Heads up to all interested short fiction writers…The deadline for submitting your story for consideration in our 44th Short Fiction Contest is January 31. Contest details are found here.
His fingers move
with sounds of rain,
while clouds roll
within eyes of long years.
Sweat marks the work undone,
A river hammer beats
streams of jazz
a leaf flutters rises and glides
to its rest a blues note
in autumn as a slow rain falls
at the end of a windy day
and a scattering of distant
At the abandoned jazz club,
where I once debuted,
only spiders and rodents
reside behind the acoustical panels
that once resonated my dreams.
I see my distorted image
reflected upon the scarred ride cymbal
of a headless drum set
and feel like an intruder,
disrupting a Buddy Rich riff
Where have all the flowers gone?
Have I been asleep?
The brilliant yellow sunshine crispness of
The seductive red rouge intimacy of
The smooth rich rose caress of
Her voice shredded, turned to gravel
by cigarettes and whiskey, she navigates
grocery aisles and checkout lines
as sotto voce she sings old songs
both jazz and country. People stare
in amazement as her ruined voice
elicits tears from listening bystanders.
In her living room she croons with
“What a shame,” people always said whenever they saw the two of them, Jeremy and Jade. What a shame the beauty of the boy had escaped the girl, who had her mother’s small oval face and father’s prominent nose and small dark eyes that were filled with a peculiar, almost unnatural intensity. “Such a shame,” relatives observed unabashedly at family gatherings. The remaining phrase that hung in air unspoken was, ”that she isn’t the beautiful one. “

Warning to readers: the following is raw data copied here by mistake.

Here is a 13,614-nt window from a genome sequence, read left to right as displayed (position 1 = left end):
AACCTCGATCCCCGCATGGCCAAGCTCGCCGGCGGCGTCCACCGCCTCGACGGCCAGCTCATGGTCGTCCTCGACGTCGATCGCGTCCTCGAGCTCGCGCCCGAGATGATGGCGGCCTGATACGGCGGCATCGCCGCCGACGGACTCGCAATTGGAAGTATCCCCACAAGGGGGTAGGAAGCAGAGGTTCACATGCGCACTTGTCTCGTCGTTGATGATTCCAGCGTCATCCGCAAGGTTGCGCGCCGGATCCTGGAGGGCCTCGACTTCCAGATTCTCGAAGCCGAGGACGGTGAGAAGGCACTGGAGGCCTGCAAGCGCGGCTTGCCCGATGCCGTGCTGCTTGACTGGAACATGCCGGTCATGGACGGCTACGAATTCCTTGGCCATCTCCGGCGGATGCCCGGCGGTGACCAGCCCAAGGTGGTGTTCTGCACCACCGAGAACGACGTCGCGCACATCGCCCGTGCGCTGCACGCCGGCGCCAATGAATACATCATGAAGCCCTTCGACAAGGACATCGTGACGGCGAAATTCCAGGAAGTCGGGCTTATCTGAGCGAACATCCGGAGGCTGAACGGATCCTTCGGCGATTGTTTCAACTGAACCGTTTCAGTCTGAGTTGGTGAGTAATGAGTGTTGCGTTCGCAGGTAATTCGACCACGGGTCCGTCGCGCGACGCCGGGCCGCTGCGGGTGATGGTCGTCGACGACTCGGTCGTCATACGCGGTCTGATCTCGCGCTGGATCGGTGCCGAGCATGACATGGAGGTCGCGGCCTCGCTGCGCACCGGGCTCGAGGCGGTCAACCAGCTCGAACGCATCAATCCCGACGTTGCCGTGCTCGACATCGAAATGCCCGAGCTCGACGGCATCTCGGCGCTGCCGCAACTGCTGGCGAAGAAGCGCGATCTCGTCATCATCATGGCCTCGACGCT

To herself in the mirror, Jade’s own face and visage seemed fine, just a part of her, not even all that consequential. Didn’t brains and character matter more? She was striking much in the way Zelda Fitzgerald had been—a beauty you could not capture in photographs, more in movement, gesture, articulation. Somewhere, not far from the small, provincial town where Jade lived, where people stared at you if you did not fit a mold, there were people like her who were different and proud of their differences and she looked forward to meeting them one day. In the meantime, she would have to deal with challenges.
Growing up, many of them had to do with her brother, who was two years older. Although Jade garnered high marks in school, not much was made of it so
after playing, my upright
kay bass, my fingers
still loving, the birds eye maple
neck & strings:
my left arm
hurt the next day.
after playing my old
I had them
from the winged
to the old
Today’s Writers Almanac daily poetry post — as chosen by Garrison Keillor — is “1960” by Billy Collins, a brilliant piece that reminds us of the intimacy found in a 1960 Bill Evans live recording.
In the old joke,
the marriage counselor
tells the couple who never talks anymore
to go to a jazz club because at a jazz club
everyone talks during the